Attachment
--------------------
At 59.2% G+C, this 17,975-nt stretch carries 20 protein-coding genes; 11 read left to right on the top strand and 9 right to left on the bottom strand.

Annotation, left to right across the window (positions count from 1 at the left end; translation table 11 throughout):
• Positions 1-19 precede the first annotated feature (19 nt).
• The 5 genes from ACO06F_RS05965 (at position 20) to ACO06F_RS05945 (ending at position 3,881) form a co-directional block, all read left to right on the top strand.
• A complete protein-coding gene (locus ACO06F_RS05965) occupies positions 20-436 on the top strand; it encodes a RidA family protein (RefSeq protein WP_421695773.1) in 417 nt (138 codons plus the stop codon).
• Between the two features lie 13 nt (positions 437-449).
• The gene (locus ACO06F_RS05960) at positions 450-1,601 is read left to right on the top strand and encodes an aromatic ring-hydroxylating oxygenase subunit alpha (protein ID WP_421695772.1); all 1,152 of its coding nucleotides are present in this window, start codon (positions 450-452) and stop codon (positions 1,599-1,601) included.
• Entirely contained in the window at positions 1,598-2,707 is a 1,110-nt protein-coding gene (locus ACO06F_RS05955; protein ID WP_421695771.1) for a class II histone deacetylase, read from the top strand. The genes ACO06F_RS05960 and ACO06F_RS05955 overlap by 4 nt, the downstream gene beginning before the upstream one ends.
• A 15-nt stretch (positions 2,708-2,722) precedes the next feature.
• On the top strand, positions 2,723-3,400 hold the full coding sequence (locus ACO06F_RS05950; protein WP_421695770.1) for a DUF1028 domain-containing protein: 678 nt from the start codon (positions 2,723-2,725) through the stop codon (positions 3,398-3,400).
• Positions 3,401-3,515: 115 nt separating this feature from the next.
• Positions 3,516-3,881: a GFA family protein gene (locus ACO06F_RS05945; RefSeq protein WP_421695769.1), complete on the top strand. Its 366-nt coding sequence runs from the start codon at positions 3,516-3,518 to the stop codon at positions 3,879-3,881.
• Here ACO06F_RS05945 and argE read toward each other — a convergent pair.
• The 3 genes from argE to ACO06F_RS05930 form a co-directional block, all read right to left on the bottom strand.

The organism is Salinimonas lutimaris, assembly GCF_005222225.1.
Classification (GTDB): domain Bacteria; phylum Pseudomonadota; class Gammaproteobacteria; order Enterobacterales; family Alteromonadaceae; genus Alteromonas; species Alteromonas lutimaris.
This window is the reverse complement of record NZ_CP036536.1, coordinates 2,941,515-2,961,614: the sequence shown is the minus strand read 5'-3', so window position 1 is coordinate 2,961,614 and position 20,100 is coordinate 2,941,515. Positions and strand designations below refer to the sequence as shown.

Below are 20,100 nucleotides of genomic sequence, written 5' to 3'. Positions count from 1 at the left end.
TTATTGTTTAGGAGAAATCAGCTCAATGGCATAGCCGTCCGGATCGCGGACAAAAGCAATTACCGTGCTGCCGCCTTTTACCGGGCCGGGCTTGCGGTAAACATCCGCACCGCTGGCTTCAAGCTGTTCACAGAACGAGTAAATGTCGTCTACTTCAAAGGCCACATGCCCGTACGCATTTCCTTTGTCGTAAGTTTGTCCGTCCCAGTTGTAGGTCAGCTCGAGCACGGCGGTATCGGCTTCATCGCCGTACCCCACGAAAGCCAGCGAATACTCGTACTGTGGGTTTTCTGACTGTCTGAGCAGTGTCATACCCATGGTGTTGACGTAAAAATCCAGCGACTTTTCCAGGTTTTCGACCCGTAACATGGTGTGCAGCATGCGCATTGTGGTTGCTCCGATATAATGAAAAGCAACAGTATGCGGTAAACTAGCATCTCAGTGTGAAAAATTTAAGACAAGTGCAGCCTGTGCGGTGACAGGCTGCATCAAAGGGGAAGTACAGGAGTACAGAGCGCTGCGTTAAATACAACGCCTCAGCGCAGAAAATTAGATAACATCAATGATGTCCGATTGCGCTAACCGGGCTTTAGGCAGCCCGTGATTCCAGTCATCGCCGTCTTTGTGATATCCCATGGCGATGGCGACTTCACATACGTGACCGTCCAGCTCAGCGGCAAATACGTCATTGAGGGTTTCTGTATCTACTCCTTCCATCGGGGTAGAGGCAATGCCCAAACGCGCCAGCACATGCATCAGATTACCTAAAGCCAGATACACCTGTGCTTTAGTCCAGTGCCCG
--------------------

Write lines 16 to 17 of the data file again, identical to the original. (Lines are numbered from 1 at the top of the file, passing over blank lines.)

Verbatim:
Classification (GTDB): domain Bacteria; phylum Pseudomonadota; class Gammaproteobacteria; order Enterobacterales; family Alteromonadaceae; genus Alteromonas; species Alteromonas lutimaris.
This window is the reverse complement of record NZ_CP036536.1, coordinates 2,941,515-2,961,614: the sequence shown is the minus strand read 5'-3', so window position 1 is coordinate 2,961,614 and position 20,100 is coordinate 2,941,515. Positions and strand designations below refer to the sequence as shown.